The DOJ’s proof? That the chemical compassion of RMR-1029 was different from the mailed letters and could not have been used. Someone had to have grown entirely new anthrax. (And we know Al Qaeda anthrax lab director Sufaat and his two assistants were growing entirely new anthrax in August 2001.)

      The proof? That Dr. Ivins could not have used the lyophilized that the US Attorney claimed in August that he used. See Little deposition. (And we know that Al Qaeda anthrax lab director Sufaat had drying equipment at the lab).

      The proof? That there was no specialized equipment in the B3 that could have been used to powderize the anthrax mailed. See Little deposition. And we know that Al Qaeda anthrax lab director Sufaat had specialized drying equipment.

      Those with access at USAMRIID had been narrowed from 1000 to up to 300 — and that was just at USAMRIID alone. The FBI, after the research with the 4 morphs was done, reported that it had narrowed the 16 labs to 4 labs — but could not rule out foreign lab. See MSNBC report. But after Dr. Ivins’ suicide, in a classic CYA move so common inside the beltway, the FBI and DOJ chose to spin the 4 morphs genetics work quite differently. Rachel and her colleagues spun it as the dispositive smoking gun when it in fact was less dispositive than numerous other forensic methods that the DOJ still has not disclosed or addressed. (For example, the mass spec on the toner excludes the USAMRIID photocopiers). See Bartick report.

      USAMRIID now falsely denies that it has a copy of Stephen Little civil deposition. That civil deposition addresses the reason Dr. Ivins would have had to be in the lab in September and October 2001. It is not subject to a protective order. There are no secrets.

      Is the world more or less safe due to the tens of thousands of entries at USAMRIID given that we see that USAMRIID doesn’t maintain proper record keeping necessary to ensure government accountability. And that we now see that some USAMRIID and USAMRC and Army decision-makers are so willing to join DOJ in a game of hide-the-ball.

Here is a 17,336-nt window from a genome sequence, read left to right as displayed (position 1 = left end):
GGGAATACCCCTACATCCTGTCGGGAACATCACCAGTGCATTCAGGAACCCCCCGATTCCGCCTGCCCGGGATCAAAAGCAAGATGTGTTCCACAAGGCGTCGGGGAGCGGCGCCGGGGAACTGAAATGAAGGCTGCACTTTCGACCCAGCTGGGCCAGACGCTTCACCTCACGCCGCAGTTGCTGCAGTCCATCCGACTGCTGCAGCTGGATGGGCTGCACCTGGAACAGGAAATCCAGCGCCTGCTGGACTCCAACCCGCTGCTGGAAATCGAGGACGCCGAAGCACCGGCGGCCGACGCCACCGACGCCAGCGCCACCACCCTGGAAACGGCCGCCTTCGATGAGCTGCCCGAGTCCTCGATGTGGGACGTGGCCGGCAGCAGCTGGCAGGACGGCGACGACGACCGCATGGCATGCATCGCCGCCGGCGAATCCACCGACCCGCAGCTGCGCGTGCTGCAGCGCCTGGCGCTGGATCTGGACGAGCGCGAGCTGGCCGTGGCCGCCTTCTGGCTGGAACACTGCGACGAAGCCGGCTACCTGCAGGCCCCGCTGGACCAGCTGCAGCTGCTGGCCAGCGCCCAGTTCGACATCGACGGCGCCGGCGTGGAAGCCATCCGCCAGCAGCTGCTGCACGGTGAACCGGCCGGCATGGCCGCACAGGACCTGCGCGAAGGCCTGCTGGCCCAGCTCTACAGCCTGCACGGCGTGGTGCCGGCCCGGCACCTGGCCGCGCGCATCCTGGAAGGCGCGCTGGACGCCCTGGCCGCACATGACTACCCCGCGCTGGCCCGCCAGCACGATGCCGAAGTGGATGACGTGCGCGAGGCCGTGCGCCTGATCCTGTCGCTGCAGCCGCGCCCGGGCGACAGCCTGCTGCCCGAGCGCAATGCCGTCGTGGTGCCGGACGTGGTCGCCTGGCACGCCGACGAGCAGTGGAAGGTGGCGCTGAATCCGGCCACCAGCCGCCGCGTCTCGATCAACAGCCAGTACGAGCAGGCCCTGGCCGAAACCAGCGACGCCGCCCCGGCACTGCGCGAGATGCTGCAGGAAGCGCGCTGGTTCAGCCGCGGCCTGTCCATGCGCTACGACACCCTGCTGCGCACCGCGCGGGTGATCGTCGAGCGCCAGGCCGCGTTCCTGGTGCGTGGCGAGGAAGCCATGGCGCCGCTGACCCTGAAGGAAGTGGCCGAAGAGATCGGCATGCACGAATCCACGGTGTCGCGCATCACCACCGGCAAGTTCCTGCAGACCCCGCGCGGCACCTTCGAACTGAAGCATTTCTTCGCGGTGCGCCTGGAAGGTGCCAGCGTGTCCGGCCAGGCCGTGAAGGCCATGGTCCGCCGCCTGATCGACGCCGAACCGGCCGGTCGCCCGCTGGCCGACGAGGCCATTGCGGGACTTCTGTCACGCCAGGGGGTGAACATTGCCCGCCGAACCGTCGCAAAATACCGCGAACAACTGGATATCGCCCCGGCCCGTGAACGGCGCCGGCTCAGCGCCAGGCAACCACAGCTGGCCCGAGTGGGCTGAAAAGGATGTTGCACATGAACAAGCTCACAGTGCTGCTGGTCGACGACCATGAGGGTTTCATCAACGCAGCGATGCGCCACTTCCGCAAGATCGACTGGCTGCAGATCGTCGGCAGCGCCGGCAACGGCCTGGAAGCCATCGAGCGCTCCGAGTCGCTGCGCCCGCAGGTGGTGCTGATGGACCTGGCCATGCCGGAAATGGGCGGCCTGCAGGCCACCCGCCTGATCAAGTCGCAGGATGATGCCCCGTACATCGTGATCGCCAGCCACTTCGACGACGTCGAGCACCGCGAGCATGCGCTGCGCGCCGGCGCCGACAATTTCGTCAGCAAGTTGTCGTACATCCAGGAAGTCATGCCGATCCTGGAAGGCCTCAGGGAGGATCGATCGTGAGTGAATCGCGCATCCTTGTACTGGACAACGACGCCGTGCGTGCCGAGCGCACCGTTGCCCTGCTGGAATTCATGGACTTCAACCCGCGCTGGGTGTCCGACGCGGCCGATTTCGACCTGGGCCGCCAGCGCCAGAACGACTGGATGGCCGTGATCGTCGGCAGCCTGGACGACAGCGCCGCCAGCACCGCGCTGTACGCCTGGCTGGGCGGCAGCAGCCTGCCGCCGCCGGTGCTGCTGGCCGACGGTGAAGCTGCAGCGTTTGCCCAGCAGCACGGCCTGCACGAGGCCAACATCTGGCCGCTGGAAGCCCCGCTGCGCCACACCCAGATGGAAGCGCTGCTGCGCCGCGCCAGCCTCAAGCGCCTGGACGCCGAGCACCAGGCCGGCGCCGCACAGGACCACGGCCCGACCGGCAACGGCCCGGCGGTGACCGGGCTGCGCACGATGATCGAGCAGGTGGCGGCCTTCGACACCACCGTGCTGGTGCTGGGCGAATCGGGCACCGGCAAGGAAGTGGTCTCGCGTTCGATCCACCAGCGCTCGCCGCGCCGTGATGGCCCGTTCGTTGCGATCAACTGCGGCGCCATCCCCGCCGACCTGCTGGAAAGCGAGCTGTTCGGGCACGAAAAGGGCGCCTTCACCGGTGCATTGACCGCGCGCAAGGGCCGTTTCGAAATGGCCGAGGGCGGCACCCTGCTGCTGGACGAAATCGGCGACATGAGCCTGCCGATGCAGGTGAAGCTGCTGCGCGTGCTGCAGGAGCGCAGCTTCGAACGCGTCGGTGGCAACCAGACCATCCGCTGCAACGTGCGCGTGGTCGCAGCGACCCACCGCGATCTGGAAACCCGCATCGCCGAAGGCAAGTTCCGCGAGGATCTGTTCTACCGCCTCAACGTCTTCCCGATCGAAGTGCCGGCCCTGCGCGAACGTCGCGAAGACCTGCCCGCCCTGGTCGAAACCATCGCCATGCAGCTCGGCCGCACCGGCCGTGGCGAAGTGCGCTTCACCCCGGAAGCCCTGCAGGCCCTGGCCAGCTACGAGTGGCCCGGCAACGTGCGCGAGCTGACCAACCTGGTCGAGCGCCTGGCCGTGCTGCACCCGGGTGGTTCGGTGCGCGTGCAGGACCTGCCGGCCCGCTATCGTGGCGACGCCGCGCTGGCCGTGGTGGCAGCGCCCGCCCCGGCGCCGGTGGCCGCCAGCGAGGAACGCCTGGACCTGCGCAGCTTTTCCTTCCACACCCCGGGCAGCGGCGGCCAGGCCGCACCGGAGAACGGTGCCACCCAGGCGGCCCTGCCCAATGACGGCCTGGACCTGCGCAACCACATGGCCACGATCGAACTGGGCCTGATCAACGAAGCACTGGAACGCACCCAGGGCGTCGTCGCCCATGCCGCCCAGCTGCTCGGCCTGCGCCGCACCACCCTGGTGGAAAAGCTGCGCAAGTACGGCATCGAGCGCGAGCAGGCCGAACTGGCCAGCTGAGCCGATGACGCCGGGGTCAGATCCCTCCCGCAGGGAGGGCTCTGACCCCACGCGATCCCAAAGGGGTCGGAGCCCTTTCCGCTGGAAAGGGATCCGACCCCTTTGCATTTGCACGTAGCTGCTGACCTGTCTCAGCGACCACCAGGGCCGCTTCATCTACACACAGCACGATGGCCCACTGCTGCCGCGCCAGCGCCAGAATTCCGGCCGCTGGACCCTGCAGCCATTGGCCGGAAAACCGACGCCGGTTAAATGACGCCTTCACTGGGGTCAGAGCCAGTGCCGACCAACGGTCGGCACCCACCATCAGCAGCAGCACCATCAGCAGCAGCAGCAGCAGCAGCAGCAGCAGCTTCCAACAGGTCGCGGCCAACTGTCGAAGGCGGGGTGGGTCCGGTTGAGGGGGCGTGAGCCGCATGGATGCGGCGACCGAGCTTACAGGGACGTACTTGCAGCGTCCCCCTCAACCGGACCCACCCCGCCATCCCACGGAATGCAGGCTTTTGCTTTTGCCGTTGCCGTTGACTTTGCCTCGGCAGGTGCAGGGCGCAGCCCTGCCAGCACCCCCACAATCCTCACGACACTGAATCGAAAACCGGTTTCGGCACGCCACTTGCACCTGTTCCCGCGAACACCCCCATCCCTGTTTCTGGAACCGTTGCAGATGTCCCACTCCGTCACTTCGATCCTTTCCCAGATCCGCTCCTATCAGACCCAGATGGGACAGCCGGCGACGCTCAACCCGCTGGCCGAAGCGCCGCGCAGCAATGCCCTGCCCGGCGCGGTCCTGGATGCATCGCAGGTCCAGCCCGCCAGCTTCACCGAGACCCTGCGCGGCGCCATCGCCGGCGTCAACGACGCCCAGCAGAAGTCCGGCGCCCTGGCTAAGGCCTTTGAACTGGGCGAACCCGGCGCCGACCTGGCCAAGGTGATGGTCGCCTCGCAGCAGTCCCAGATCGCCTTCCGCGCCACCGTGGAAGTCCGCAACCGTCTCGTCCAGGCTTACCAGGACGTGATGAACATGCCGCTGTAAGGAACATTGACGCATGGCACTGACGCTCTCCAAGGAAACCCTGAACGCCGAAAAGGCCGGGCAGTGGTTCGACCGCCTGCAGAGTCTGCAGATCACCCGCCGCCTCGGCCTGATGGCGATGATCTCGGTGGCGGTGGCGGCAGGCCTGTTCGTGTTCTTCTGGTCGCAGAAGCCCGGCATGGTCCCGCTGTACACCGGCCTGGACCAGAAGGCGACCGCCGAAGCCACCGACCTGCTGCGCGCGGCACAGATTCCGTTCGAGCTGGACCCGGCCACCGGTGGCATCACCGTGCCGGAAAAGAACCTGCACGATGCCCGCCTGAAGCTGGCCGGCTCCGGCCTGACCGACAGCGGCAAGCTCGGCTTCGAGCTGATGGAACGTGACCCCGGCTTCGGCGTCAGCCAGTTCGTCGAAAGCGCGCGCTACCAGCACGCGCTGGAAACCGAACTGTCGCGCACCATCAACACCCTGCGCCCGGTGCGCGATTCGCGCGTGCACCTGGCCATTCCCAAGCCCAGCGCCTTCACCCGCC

• DXer said

        Indeed, if USAMRIID does not maintain records of the Little civil deposition from a suit in which millions was paid because of USAMRIID’s alleged negligence in securing pathogens, then that without more is evidence of USAMRIID’s continuing negligence. An agency cannot very well benefit from lessons learned if it doesn’t have the study materials in its possession.

    • DXer said

      Machines of Loving Grace
      I’d rather risk becoming a terrorist’s victim than live under a surveillance state.

      • DECEMBER 9, 2013

      That the United States will suffer another major terrorist attack is certain. In the long run, determined, intelligent malice, coupled with the willingness to sacrifice one’s own life in the act, must now and then trump our defenses, which remain merely reactive. To be sure, proactive measures (such as drone strikes and commando operations) may prevent certain terrorist operations. All the same, we can only see and foresee so much. A lone-wolf suicide bomber retains the advantage.

      It follows that any rational policymaker would wish to know as much as possible about as many people as possible. A perfect extension of this aim would entail constant passive surveillance of everyone on Earth, with the capability of making that surveillance active and then employing lethal force as needed. As a Richard Brautigan poem has it, we would be “all watched over by machines of loving grace.”

      I myself would rather risk becoming a terrorist’s victim than live under any such system.

      NOT LONG AGO, THANKS TO A REQUEST MADE under the Freedom of Information Act (FOIA), I learned that I had been a suspect in the Unabomber case. You see, I had written a historical novel called Fathers and Crows, and the Unabomber’s moniker was FC. That book, by the way, exemplified my “anti-growth and anti-progress” themes, according to the (redacted) copy of my FBI file, because it was about 17th-century Iroquois. Even worse, “regarding airline-related targets, VOLLMANN’S extensive travel (beginning at age 5) would presumably cause interaction with airline industry.”